Posted: 16/09/2013 at 08:49
I've got a border area which is 9m long and 1.2m wide. It runs along a 1.8m tall fence which is north facing, but also has the tops of my neighbours shrubs, making it around 2.2m tall. Interestingly, there used to be some very old shrubs in the border that grew quite tall and leafy before I removed them. This may be because the tops of the shrubs got sunlight for a reasonable part of the day, or possibly the rich and moist soil underneath them. I would say the soil is quite fertile and moisture retentive/slightly water logged (due to lack of light, warmth or the high water table in the area.)
My predicament is this: I would like to try and grow some fruit in this border. It will be an experiment, so within reason, I am willing to be disappointed! Obviously I would like to do all that I can to minimise failure (choice of fruit, variety, rootstock, training) , but realise the odds may be stacked against me.
I'm interested in desert varieties of apple, pear and plum, and being ambitious (if a little greedy) would like to get as much viable fruit as possible, as tree numbers, rootstocks, planting distance, forms allow.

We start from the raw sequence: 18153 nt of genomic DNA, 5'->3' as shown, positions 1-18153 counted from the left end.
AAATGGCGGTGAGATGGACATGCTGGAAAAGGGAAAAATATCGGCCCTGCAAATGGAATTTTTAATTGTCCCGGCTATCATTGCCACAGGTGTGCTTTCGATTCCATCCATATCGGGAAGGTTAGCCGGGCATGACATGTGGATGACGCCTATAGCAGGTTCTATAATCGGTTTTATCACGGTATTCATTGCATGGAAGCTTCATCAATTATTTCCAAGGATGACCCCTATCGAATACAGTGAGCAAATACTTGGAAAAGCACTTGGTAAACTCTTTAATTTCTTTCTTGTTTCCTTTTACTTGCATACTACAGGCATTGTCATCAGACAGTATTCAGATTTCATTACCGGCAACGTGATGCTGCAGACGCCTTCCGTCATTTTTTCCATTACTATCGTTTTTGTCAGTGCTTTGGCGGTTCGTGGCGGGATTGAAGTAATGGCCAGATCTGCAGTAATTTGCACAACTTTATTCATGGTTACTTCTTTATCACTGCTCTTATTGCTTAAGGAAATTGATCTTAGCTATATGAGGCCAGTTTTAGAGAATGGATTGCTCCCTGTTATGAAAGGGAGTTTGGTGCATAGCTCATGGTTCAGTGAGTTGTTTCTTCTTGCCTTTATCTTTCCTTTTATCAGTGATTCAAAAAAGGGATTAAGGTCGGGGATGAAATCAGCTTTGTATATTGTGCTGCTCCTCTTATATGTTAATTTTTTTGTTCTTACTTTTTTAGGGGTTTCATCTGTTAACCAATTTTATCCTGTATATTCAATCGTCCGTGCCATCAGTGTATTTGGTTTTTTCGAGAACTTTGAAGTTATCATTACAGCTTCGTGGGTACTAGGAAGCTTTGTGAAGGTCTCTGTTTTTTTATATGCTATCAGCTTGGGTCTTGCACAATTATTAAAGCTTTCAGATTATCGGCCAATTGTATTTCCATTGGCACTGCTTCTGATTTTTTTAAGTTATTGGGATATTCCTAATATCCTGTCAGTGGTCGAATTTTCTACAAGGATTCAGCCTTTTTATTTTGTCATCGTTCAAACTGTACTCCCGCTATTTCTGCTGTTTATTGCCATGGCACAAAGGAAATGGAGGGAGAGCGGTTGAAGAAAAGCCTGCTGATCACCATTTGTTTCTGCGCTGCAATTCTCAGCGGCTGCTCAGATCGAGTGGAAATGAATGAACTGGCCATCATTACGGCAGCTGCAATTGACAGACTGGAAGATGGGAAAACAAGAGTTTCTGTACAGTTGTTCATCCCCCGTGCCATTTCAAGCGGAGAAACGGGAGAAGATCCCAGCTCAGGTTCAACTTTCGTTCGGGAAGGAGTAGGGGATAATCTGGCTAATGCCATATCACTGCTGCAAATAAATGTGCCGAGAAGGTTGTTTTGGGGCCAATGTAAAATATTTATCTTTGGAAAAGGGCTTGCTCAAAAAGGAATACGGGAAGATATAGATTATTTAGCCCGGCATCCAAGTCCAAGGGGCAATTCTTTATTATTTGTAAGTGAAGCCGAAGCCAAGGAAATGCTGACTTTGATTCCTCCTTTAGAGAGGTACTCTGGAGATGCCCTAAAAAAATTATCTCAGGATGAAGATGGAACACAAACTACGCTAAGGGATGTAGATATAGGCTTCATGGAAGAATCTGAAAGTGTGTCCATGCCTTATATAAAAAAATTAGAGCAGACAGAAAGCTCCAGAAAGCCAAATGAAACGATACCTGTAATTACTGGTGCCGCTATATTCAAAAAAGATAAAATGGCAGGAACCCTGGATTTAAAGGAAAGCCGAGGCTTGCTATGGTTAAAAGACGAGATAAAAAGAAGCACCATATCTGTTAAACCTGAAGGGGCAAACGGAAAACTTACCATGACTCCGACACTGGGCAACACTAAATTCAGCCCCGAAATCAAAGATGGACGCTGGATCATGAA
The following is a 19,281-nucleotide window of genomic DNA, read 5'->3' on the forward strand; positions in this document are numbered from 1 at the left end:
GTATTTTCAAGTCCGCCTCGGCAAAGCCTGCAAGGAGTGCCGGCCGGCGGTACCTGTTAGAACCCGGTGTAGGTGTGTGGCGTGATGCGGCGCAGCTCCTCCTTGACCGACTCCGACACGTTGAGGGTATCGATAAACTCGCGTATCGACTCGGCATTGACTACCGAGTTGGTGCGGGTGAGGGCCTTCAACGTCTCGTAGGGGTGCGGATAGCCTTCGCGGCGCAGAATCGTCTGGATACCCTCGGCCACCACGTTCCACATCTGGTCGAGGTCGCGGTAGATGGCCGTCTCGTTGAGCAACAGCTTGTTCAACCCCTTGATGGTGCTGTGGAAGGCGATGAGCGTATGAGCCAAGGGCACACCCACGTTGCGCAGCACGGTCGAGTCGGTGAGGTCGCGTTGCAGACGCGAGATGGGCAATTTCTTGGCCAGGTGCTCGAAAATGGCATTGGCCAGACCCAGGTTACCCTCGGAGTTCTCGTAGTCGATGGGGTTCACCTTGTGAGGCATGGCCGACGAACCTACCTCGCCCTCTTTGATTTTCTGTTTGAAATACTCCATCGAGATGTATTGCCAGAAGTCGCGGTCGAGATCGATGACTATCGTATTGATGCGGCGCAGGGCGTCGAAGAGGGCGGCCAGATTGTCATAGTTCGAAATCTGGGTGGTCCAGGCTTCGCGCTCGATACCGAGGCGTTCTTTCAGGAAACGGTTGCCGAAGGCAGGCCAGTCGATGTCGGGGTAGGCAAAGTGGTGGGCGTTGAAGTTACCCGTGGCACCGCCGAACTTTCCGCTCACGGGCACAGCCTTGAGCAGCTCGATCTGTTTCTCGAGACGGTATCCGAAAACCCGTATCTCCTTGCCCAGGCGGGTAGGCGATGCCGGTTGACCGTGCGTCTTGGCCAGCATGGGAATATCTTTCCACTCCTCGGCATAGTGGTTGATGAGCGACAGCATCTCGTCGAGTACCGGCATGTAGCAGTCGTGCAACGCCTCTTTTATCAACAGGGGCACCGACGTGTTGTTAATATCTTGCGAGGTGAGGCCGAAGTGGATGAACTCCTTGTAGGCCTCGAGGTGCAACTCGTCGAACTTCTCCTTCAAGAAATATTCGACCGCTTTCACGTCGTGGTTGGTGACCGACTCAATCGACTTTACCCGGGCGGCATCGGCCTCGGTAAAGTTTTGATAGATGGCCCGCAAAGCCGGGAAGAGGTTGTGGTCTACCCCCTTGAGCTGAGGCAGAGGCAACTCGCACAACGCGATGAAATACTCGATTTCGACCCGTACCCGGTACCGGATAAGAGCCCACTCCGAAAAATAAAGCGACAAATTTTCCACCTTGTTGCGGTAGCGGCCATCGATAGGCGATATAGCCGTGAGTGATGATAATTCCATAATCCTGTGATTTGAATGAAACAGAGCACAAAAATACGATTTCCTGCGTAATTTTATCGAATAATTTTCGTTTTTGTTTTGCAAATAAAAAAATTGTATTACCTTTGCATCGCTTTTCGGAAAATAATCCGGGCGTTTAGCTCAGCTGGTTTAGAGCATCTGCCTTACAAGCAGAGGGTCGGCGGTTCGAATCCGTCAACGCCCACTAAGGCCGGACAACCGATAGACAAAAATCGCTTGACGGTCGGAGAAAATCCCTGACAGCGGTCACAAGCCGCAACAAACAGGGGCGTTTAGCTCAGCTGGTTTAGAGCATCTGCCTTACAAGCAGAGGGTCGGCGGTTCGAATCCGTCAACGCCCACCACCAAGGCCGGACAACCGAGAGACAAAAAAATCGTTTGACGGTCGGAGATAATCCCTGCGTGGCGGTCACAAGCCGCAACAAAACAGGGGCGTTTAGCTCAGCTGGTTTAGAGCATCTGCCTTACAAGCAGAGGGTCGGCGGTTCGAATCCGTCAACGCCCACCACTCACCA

The actual fence is not in great condition either, and due to it's north-facing orientation would not allow any training onto it. Something like a free-standing espalier shape, with some support rigged up around it might work, but I doubt it. My idea would be to grow trees that would be like half/standards, but no more than 4m tall ie. more at the top, above the fence, where the sunlight is. A concern over apples is they fruit on lateral shoots, so would need to be pruned/trained to encourage these, while being high up in the canopy. Maybe fruit trees that have a naturally upright shape might help. Similarly, would ideas like planting more trees close to each other and severe pruning and summer pruning encourage fruiting? despite the not ideal conditions.
Any ideas or suggestions will be welcome (apologies for the poor diagram.)